This applies to the story of Ruth through Boaz as he, out of his own will, desired to redeem the Elimelech family name. Then, he sacrificed out of his own pocket to redeem them. Then, they were restored both Naomi, as we see in chapter four, and even Ruth and the whole name and family of Elimelech were restored. Ruth was restored to a position that she had never been before. As we see Boaz pursue redemption that leads to the restoration of the Elimelech family name, I want you to be reminded of what God did for you in providing you a redeemer in Jesus Christ. He gave you redemption for the purpose of complete restoration. I want you to know from the beginning that all the way through this text, not only do I want you to ask the question, “Am I redeemed? Is Jesus Christ my redeemer?” But have you been completely restored? If not, what might complete restoration look like in your life today?

As we get started in Ruth chapter four, you need to know there’s two major scenes here, two scene shifts. Scene number one comes with Boaz meeting this close relative, this potential kinsman redeemer at the city gate. He wants to talk about Naomi’s land. Then, it switches to scene number two where Naomi seems to be alone here around a crowd of women. Let’s start with the first scene. Why does Boaz go to the city gate to seek redemption? If you haven’t been here, you need to kind of rewind back to chapter three. What happened in chapter three? Well, Ruth, in this crazy plan that Naomi came up with that was both dangerous and, as we discussed last week, very provocative, what did she do? She followed Naomi’s plan and offered herself to Boaz as a wife by herself on the threshing floor in the middle of the night. Not a great plan, I would say as a dad, for my daughter to go do this, but that’s what she did. She uncovered his feet. He woke up.

What Naomi wanted her to do was just present the concept of marriage, but what did Ruth do? When Boaz woke up in chapter three and said, “Who are you?” She said, “I’m Ruth,” and then she reminded him that you are our close kinsman and she asked him to be the redeemer of not only her in marriage, but the redeemer of the whole Elimelech family to include Naomi and future generations. He told Ruth, you remember, “This I will do for you.” What was the kink in our story last week? The kink was Boaz in his integrity didn’t seal the deal that night. He said, “Ruth, I got to be honest with you. There’s one in your family that is closer to Elimelech than me. I must first go to him and offer this opportunity to redeem the Elimelech land and family name before I take it.”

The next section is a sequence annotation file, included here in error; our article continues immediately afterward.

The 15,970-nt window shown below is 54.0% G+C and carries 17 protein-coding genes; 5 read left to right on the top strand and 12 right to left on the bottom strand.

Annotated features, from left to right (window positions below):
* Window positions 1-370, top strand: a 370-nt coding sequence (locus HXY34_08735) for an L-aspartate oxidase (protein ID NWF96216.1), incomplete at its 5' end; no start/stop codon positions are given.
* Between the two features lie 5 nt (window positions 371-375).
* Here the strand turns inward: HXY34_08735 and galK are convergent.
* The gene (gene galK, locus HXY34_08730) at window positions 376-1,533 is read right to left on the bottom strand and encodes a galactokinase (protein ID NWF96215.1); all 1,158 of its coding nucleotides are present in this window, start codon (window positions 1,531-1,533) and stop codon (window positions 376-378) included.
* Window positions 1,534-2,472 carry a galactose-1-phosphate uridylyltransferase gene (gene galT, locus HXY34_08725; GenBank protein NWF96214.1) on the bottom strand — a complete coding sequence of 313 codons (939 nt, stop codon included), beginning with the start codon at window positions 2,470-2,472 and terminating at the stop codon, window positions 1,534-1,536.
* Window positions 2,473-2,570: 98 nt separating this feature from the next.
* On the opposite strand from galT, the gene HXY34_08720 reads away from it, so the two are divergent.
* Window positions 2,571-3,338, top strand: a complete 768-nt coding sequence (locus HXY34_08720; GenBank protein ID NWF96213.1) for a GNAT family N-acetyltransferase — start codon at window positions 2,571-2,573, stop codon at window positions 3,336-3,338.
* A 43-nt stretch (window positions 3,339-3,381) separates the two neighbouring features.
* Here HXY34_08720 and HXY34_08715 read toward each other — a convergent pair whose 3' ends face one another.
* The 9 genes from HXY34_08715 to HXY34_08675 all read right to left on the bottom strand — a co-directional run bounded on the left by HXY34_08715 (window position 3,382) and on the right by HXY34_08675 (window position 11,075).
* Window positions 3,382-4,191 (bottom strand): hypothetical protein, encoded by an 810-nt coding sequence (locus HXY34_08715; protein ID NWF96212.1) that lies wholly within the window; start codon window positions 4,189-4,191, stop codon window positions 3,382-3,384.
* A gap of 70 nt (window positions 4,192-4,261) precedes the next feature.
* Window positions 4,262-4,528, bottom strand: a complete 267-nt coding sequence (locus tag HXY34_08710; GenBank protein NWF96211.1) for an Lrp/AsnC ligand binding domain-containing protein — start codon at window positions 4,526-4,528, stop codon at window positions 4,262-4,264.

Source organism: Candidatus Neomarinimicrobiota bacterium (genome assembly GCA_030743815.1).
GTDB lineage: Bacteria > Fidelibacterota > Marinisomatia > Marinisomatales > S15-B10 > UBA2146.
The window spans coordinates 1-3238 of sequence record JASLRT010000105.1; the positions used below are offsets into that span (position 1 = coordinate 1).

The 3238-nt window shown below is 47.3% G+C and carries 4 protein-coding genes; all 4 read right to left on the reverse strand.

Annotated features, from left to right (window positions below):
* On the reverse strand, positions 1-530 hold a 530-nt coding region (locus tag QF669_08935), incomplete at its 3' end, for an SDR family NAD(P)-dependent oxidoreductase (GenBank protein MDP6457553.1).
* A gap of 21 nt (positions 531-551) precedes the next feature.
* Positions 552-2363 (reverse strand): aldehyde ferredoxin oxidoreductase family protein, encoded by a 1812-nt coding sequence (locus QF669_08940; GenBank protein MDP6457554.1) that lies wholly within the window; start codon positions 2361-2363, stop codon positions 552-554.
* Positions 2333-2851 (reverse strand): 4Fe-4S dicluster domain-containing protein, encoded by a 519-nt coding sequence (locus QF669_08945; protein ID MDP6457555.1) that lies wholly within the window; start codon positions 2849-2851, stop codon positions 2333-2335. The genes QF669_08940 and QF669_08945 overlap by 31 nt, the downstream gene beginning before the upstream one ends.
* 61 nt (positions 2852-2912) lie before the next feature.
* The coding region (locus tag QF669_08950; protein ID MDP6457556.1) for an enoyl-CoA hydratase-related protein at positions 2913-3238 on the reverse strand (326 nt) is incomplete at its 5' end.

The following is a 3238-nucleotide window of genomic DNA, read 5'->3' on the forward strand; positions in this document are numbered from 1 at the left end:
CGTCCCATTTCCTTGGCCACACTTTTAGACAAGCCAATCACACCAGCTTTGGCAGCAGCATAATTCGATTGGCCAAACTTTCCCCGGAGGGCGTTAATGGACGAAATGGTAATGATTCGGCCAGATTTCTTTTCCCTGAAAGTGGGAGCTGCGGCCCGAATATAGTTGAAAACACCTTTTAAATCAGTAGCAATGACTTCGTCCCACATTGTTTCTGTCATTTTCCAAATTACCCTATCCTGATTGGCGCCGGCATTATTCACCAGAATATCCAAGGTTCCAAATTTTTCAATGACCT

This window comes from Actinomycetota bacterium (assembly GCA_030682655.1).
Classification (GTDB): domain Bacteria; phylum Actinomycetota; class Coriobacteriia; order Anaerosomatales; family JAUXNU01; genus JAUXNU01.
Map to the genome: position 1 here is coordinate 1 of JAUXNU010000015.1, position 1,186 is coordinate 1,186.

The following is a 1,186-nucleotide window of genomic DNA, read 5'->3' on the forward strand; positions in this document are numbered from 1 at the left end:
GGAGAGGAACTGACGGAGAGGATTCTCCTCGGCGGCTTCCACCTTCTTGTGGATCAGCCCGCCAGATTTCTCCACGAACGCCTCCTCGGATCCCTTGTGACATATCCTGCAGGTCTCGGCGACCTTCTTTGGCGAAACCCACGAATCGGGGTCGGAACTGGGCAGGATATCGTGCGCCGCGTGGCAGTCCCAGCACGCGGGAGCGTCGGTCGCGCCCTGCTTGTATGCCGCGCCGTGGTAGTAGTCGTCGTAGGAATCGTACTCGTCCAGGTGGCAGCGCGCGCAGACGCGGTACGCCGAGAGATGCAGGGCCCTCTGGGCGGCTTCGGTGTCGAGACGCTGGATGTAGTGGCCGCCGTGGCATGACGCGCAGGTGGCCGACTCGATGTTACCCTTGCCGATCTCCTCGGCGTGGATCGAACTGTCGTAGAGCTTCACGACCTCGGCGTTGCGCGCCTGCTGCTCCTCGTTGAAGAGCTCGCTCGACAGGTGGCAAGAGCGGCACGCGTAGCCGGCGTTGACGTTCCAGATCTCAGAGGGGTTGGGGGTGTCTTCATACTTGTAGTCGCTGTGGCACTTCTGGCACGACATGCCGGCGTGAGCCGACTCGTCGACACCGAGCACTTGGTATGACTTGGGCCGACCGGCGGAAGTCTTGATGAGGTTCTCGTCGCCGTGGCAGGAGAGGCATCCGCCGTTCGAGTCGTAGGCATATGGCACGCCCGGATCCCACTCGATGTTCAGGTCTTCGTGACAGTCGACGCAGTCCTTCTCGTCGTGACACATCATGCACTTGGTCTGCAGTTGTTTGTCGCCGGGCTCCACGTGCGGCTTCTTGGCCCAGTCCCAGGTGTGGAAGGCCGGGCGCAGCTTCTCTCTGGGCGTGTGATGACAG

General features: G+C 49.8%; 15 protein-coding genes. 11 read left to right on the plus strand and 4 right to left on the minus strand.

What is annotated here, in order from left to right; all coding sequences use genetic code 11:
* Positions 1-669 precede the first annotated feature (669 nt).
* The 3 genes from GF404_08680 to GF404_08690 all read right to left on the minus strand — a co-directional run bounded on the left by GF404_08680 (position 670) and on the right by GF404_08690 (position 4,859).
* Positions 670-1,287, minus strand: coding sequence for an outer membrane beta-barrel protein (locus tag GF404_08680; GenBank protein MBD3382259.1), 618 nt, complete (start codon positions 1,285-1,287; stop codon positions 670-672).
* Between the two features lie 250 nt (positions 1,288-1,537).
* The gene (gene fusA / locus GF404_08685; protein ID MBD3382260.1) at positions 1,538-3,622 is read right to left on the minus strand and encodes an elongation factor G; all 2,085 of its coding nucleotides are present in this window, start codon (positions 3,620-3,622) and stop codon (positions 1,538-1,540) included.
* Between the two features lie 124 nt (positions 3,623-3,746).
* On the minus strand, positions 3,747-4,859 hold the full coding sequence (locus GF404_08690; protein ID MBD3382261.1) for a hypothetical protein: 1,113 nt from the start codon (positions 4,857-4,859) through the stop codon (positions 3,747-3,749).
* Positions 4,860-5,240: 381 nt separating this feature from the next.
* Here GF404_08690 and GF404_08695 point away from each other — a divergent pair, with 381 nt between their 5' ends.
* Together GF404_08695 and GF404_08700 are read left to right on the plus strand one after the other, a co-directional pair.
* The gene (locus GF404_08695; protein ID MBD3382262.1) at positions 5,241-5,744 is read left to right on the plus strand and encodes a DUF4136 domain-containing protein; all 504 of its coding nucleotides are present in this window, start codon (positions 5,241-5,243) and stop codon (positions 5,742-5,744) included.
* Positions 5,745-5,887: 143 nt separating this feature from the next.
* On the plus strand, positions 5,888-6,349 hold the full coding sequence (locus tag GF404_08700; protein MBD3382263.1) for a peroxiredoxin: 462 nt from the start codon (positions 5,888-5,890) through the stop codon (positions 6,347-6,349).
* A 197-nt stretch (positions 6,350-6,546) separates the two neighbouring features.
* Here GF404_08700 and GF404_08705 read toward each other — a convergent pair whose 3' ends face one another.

As he sends Ruth off back to Naomi’s house in the morning, this is where Boaz goes. Early in the morning, while it was still dark, he headed straight for the city gate. You say, “Pastor, why does he do business at the city gate?” Because that’s where you did business 3,000 years ago. The city gate in ancient Israel was a very important place. It was for security, one entry point and one exit point. The rest of the city would have been surrounded by some kind of protection, maybe even a wall. Not only that, but the news of the city, it wasn’t a metropolis like Dallas, but the news of the city would be shared at the city gate. Yes, I’m sure some gossip happened there as well.

What’s interesting is that is also where they did legal business. It was like a courthouse. Boaz goes to the city gate to look for this kinsman who is closer than he to Elimelech’s family tree. As soon as you get there, what does the Bible tell you? He finds him. Don’t miss that. Right away, he finds him. This is God’s hand of providence working again. He’s in control of this situation. On one hand, everybody almost had to pass through the city gate. If you’re going to go out to the threshing floor, if you’re going to go visit another city, if you’re going to go out to the fields, you had to go through the city gate, but the odds of him finding this man that early, I think it’s clearly God working once again.